She could have dark brown eyes and deep chocolatey skin.
She could have blue eyes and wispy red hair.
It could be a boy or a girl. It could be born into a family with strong religious beliefs, or none at all.
It will be a baby loved, cherished, much wanted just like millions of other babies born throughout the world.
But this baby will be different.
This baby will have, technically, two mums and one father and he or she could be born within the next year after three parent IVF babies have been declared safe by scientists in the UK.
The cutting-edge study involved over 500 eggs from more than sixty donors. Image via iStock.
The controversial method to make a baby from three parents using in-vitro fertilization was studied by scientists at Newcastle University. They successfully tested their mitochondrial replacement therapy (MRT) method in healthy human embryos for the first time with a new technique called “early pronuclear transfer.”
The cutting-edge study involved over 500 eggs from more than 60 donors and its results were published in the Nature scientific journal.
By removing the faulty DNA, scientists have found they can reduce the chance of babies having mitochondrial diseases that are passed through the maternal line spreading from mother to child.
Mitochondrial diseases are rare but serious conditions which tend to emerge in childhood and can sometimes prove fatal before adulthood.
In the UK, the law was changed last year to allow the technique to be used and now that it has been deemed safe enough human trials could start in the next year.
MRT swaps out defective mitochondria passed down from mother to child with healthy versions from another female donor. The three-parent baby inherits most of its DNA and traits from the mother and father, with the third person supplying only 0.2 per cent of the baby’s genes.
But despite declarations of it being a success, scientists said there was a risk of up to four per cent of mutated, disease-causing DNA carrying over.
Tests on a number of embryos showed that in one case the DNA grew to illness-inducing levels over a period of time.
Newcastle University’s Professor Mary Herbert told The Telegraph: “We don’t know what it means for development, but it’s alerted us to the fact that we really need to work hard to get as close to zero carry-over as we can.”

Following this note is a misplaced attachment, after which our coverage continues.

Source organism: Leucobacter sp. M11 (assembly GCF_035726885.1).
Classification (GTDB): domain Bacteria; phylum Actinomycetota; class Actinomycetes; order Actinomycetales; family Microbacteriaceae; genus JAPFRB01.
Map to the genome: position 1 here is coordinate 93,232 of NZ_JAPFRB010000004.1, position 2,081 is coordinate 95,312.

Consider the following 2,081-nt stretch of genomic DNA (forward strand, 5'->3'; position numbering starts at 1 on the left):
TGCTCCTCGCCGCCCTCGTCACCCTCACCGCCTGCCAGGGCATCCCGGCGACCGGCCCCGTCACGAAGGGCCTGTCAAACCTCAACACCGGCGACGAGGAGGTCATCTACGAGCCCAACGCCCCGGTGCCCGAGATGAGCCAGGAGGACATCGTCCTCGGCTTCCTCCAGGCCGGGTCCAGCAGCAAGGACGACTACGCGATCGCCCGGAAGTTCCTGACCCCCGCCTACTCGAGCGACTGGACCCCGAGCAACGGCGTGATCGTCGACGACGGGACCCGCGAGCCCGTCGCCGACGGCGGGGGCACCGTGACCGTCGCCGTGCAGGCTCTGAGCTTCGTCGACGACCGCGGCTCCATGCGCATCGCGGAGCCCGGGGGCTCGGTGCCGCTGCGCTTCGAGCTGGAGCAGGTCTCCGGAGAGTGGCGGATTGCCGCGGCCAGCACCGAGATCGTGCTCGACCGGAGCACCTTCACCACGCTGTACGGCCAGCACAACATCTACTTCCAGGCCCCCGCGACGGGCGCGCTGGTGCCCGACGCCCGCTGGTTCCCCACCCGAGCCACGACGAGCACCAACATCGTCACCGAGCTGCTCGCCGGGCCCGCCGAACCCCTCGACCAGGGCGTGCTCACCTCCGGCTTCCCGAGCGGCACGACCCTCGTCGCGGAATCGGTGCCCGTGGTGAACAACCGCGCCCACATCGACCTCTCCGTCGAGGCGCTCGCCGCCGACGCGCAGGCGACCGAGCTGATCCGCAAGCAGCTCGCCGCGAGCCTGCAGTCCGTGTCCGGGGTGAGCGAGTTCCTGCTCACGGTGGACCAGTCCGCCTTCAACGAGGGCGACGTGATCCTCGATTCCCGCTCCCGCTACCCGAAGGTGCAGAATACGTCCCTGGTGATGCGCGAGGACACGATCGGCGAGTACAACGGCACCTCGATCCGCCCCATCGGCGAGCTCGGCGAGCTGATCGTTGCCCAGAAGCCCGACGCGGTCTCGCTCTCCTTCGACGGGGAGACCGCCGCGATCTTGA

“It sounds a note of caution for us,” she said.
Nevertheless, the scientists said there were positive signs that birth defects and issues that may cause miscarriage were not detected in the testing.
Clare Exton. Screengrab via BBC.
One prospective mother, Clare Exton, a 36-year-old British woman, knows that she carries the faulty mitochondria. Clare, who is partially deaf and wears hearing aids due to the faulty mitochondria told the BBC the progress was exciting.
"Everyone wants to have a healthy child, but how my mum suffered it makes me even more determined that any baby I have is not affected by this terrible disorder.
"Knowing that the treatment would prevent the condition passing down future generations would be wonderful."
There have been clear benefits for parents as well as the greater community. Via IStock.
In a piece on the procedure last year, Anna Jarmolowicz from the Murdoch Children’s Institute explained that critics say that it will cause problems with “parentage” and “identity issues for the child because they will, biologically, have three parents.”
“It is important to remember that the child will resemble the parents from who it received the nuclear DNA (mitochondrial DNA only codes for energy production),” she said.
In fact, the women who donate their mitochondria would actually remain anonymous and have no rights over the child.
Ms Jarmolowicz says it will create a “slippery slope” to many other genetic modifications is nonsense.
“VF and PGD have been used for many years to enable options for couples in the face of infertility and serious genetic disorders and have been legally and ethically regulated."
She says there have been "clear benefits for parents" as well as the greater community.